Although I love knitting very much, I have been trying to get myself into crochet for a long time. I started with a set of potholders, proceeded to learn granny squares and then kind of got stuck there (you can find all my crochet posts here). I did make my father a scarf in a different stitch a few years ago and I enjoyed that very much, but I always got back to knitting.
Since we moved to Curacao, I have been looking at other ways to craft. When you’re in a colder climate only a few weeks every year, it just doesn’t make sense to knit sweaters, hats and scarfs so much. So I have been thinking about crochet, and specifically amigurumi, a lot. And since we knew we had a little grandson coming, the idea of making toys became more and more attractive.
But the thing is… patterns scare me. There, I said it. I can read knitting patterns, but I prefer them in English. Dutch knitting patterns confuse me. And crochet patterns are even worse. Did you know dc is a whole different stitch in the UK than in the US? Yeah, that kind of confusing.
So – you probably guessed where I was going if you’ve been following my blog for a while – I winged it. I mean, how hard can it be?
Meet Cat. My very first crochet toy. There is so much that I would do different a second time, but I also learned a lot figuring out how to make him. It was fun. I’m definitely going to try again (to be honest I already started).
For today I had planned to post a whole bunch of cozy pictures, capturing and documenting the perfect little happy moments of our Christmas days. Sounded like a great plan a few weeks ago. But things worked out a bit differently. I didn’t even touch my camera the past few days and I don’t think there were many occasions to take those pictures I imagined anyway.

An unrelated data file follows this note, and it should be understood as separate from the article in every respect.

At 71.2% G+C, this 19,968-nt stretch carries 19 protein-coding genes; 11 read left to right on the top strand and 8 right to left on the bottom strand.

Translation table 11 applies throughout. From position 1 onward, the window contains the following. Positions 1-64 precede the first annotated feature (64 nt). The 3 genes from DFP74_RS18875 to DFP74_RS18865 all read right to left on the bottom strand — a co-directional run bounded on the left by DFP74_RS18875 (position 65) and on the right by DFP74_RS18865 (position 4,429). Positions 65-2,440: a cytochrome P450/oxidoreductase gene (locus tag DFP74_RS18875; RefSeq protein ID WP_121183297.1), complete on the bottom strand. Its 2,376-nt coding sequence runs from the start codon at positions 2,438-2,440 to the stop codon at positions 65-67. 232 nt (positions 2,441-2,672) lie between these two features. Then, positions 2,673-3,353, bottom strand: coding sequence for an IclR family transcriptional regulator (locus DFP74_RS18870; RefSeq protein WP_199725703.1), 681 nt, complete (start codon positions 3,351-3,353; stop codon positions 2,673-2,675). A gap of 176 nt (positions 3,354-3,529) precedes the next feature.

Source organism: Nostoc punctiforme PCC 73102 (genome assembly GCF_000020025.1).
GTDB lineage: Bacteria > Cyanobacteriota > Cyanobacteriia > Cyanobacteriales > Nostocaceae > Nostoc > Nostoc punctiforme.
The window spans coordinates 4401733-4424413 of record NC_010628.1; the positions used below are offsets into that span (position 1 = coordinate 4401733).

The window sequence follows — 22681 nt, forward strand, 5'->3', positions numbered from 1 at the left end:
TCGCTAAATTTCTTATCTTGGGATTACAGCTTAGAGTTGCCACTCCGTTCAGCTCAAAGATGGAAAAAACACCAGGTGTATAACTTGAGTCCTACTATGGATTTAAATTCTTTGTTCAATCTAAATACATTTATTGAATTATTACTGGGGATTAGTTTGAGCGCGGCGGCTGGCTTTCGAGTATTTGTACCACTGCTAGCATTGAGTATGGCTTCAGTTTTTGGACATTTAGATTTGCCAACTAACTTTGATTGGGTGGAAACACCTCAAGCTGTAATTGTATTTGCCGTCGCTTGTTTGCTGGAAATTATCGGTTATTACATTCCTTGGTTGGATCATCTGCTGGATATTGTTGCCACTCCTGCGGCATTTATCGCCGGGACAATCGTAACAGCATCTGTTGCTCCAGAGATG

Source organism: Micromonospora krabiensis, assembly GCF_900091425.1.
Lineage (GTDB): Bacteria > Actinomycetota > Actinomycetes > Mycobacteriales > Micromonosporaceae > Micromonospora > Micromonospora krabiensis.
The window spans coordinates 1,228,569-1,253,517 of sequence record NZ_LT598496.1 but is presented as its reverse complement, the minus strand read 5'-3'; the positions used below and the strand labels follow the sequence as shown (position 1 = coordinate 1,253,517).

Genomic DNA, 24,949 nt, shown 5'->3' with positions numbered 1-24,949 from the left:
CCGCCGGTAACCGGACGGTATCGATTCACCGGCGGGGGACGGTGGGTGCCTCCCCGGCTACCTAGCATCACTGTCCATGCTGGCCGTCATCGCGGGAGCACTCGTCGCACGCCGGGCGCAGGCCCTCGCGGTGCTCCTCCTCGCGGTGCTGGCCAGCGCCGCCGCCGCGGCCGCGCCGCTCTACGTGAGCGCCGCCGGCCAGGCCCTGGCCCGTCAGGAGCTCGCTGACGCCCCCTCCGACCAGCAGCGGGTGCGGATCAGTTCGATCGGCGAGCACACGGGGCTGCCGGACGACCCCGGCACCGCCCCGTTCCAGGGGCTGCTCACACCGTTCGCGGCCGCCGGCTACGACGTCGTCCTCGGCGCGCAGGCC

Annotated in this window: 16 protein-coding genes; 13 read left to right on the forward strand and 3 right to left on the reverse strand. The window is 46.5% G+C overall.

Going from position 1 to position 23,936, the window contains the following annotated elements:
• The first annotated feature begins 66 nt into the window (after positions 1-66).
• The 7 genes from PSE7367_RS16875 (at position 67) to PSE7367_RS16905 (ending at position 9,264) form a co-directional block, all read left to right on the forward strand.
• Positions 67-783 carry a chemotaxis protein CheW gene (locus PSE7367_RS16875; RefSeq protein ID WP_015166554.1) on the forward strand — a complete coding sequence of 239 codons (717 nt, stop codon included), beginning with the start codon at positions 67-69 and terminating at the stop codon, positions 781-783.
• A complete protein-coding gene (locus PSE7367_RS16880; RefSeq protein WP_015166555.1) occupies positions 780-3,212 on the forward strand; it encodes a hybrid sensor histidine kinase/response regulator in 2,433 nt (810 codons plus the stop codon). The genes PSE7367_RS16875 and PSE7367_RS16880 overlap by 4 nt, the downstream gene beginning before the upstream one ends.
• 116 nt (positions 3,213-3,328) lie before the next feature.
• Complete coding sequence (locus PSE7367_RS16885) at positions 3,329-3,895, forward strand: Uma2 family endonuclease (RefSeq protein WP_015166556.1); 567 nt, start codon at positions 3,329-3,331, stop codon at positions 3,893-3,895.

We did have a good time though.
I’ve literally been staring at that last sentence for hours, but I don’t know what more to say.
Details? That’s just not how I roll with blogging and family matters. When I start writing diary-style posts, it’s all or nothing for me; I can’t tell my story if I have to skip half the details. But a lot of the details are not mine to share. So it has to be nothing. (I actually wrote a post like that and deleted it)
Wise words? I can’t think of any. I’ve already shared the advice I try to live by in times like these: no (or at least lower) expectations, toss the lists, keep it simple, remember it’s just a date. But I still had sleepless nights and a panic attack on Christmas Eve. So there’s that. Do as I say, not as I do.
We did have a good time though.
Really, we did. We had a messy, imperfect Christmas with ups and downs, laughter and tears, and hits and misses. We tried and failed on a lot of things. But we tried. And maybe that’s all that matters.
And now it’s almost Christmas. Time has been flying these past few weeks. I’m sorry for not reacting to your comments, or commenting on your blogs. I do read (and appreciate!) your comments here and I occasionally visit your blogs, but I have a hard time with sitting down, taking time and find the mental space to really engage. I will pick things up when we’re back home again.
I used to get my expectations up really high for the holidays. You know, plan all the family events, cook all kinds of dishes I never made before (such a silly thing to do!) and hope for blissfull days without any mishaps. Yeah right. That never happened. Over the years I learned to enjoy the process, but also to toss the lists when things weren’t working out. Just being with family is good enough, even when we’re all just human and not perfect Hallmark movie characters.
Last year, we had the worst Christmas ever. In 2021 we had to cancel our trip to the Netherlands because of Omicron. Back then we didn’t know it was a mild form of the virus. We just saw the number of infections rising and rising and made the decision to stay home. I was determined to have a good time though and planned a whole lot of Christmas fun. And then T.’s kidneystones decided Christmas Eve was the perfect night to start acting up, so you can imagine there wasn’t much Christmas cheer those two days.